Sometimes an emergency situation requires rapid response and out-of-the-box thinking.
Recently, another Massachusetts fleet found itself in hot pursuit of one of its own vehicles. It was an early Saturday morning in mid-June when employees reported that one of Holyoke News Co.’s delivery trucks was being stolen.
The quick-thinking foreman had the employee who witnessed the theft and another driver jump in another truck and begin pursuing the stolen vehicle.
“The employees went hunting via our telematics unit via the foreman via cell phone, and the police escort didn’t hurt,” said Mike Putira, vice president and general manager, Holyoke News Co. “In the past, if the vehicle was stolen, it was days or weeks before we’d recover it and it’d be stripped.”Using the mobile app tied to the company’s telematics system, the foreman was able to keep tabs on the stolen truck and direct the pursuers. Soon, the police became involved, acting as an escort for the pursuers while the foreman continued directing them, eventually finding the truck abandoned, but undamaged.
This latest example of the fleet’s telematics system coming to the “rescue” is probably its most dramatic incident, but not its only one. Putira said that it has routinely been used to monitor drivers operating in remote areas of New Hampshire and Vermont to keep them safe, helping to dispatch help if they have an accident or become stranded because of poor weather.
Routing Daily Emergencies
For some fleets, responding to emergencies is a daily occurrence. Acadian Ambulance is a privately owned ambulance company operating more than 450 ambulances and employing more than 4,000 emergency medical professionals and support staff in 34 counties in Texas, 33 parishes in Louisiana, and one county in Mississippi.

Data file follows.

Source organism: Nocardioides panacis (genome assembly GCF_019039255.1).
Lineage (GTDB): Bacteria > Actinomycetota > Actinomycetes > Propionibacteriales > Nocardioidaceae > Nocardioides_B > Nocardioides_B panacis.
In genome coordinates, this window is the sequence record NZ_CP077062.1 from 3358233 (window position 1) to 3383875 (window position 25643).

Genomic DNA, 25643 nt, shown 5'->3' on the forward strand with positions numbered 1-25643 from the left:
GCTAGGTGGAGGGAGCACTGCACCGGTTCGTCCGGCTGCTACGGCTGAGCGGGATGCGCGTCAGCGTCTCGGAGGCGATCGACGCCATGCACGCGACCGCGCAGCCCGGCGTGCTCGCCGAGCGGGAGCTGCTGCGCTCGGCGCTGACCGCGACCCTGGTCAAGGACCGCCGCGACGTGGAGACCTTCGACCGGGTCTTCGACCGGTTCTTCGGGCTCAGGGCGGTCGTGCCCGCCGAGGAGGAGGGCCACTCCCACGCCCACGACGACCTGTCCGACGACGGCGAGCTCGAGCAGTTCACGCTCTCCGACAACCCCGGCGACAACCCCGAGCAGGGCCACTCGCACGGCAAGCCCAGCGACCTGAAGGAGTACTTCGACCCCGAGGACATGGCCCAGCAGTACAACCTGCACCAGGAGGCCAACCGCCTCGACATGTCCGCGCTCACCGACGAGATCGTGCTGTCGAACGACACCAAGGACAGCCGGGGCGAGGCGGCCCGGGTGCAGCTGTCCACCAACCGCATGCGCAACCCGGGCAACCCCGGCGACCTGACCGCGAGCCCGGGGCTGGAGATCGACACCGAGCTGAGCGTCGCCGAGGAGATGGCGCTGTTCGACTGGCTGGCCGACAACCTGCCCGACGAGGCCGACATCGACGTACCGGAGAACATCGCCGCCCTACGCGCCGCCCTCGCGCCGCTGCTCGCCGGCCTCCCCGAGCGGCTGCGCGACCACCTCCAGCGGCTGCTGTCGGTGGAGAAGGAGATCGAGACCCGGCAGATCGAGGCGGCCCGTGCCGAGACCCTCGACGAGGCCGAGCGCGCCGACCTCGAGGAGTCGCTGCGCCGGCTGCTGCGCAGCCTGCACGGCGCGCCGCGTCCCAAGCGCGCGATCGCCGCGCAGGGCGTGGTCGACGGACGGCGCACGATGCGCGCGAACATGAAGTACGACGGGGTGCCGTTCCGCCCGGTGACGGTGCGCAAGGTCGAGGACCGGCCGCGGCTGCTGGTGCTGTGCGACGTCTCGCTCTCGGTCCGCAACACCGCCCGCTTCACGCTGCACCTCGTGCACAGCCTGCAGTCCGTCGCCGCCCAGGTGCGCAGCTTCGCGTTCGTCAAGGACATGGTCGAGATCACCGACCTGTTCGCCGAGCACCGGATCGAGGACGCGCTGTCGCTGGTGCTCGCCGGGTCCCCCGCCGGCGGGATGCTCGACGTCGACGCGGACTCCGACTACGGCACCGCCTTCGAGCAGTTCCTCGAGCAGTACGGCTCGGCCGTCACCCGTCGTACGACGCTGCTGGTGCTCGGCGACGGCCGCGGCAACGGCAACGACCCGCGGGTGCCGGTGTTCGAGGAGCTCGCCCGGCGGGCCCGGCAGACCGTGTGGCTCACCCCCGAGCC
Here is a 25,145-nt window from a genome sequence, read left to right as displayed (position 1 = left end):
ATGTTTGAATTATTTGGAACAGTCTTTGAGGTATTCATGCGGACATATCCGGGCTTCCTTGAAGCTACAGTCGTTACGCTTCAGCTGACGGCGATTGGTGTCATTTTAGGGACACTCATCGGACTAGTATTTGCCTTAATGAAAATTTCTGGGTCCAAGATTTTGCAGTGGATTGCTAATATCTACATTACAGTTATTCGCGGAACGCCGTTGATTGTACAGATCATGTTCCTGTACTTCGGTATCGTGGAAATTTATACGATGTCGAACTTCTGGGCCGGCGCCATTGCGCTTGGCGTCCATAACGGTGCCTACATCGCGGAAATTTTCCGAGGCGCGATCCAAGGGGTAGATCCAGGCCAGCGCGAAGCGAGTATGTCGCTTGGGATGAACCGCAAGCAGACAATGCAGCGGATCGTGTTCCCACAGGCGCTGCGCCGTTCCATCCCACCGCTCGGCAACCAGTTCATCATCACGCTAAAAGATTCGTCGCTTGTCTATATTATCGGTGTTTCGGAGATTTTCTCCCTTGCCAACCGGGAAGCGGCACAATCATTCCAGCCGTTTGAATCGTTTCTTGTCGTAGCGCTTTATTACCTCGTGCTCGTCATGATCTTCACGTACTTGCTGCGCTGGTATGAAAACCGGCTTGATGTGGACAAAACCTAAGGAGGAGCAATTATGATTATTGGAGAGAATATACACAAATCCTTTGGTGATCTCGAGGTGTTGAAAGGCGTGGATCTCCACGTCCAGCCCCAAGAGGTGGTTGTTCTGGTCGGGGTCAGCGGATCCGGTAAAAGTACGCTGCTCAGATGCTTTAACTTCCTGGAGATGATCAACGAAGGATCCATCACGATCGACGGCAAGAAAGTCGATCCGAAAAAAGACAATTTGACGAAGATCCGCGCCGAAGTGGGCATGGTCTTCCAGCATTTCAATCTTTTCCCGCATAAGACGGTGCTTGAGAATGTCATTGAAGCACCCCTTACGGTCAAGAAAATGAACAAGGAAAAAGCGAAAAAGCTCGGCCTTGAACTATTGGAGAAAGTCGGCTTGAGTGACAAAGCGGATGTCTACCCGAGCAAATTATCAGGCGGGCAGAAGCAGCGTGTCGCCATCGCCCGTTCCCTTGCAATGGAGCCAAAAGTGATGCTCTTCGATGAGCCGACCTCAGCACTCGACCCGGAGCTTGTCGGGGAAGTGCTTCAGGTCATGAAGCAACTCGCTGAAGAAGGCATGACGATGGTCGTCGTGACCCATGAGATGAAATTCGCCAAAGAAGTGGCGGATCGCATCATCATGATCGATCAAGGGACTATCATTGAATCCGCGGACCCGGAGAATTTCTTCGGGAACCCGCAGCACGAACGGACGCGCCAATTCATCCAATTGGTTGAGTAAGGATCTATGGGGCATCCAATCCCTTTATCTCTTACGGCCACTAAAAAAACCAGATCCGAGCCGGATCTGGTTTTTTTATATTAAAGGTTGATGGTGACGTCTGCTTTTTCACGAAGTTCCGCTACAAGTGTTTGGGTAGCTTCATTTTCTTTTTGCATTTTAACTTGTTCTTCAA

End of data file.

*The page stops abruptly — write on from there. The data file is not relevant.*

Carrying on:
Telematics, in various forms, has been a part of the company’s technology mix for a number of years, according to C. Randall Mann, vice president of marketing and public relations for the Acadian Companies.
“In addition to our ambulance fleet, we have employed telematics in our non-ambulance fleet — wheelchair vans, delivery vehicles, sales vehicles, etc. (approximately 400 additional vehicles) throughout our six divisions — and use the data as most companies do, such as driver monitoring, safety adherence, routing, reduce unauthorized use, etc.,” he said.
The telematics syatems are tied into the company’s computer aided dispatch (CAD) system, which helps ensure that the company is dispatching units in the most efficient manner, typically the closest to an emergent situation.
“It also helps us manage our assets during large scale operations, such as hurricane and natural disaster response. We respond to approximately 1,500 calls per day,” Mann noted.
In addition to ambulances and non-ambulance vehicles noted above, Acadian also operates helicopters and fixed-wing aircrafts.
“Since its inception, Acadian has been recognized as one of the nation’s best emergency medical services in the industry. Our incorporation of the latest and greatest technology, superior service, and innovation in the medical field has earned us honors and led to our tremendous growth,” Mann said.
Planning for the Unexpected
The bottom line of planning for emergencies is being well equipped and prepared for the unexpected.
“As far as emergency protocols, no amount of preparedness will get you totally ready for every scenario,” said Yurkus of MassTran. “Every event is different so you must learn from each one and then continue to become educated. My best advice is to remain calm and use the tools like telematics as well as other resources available to get through the situation.”
Originally posted on Automotive Fleet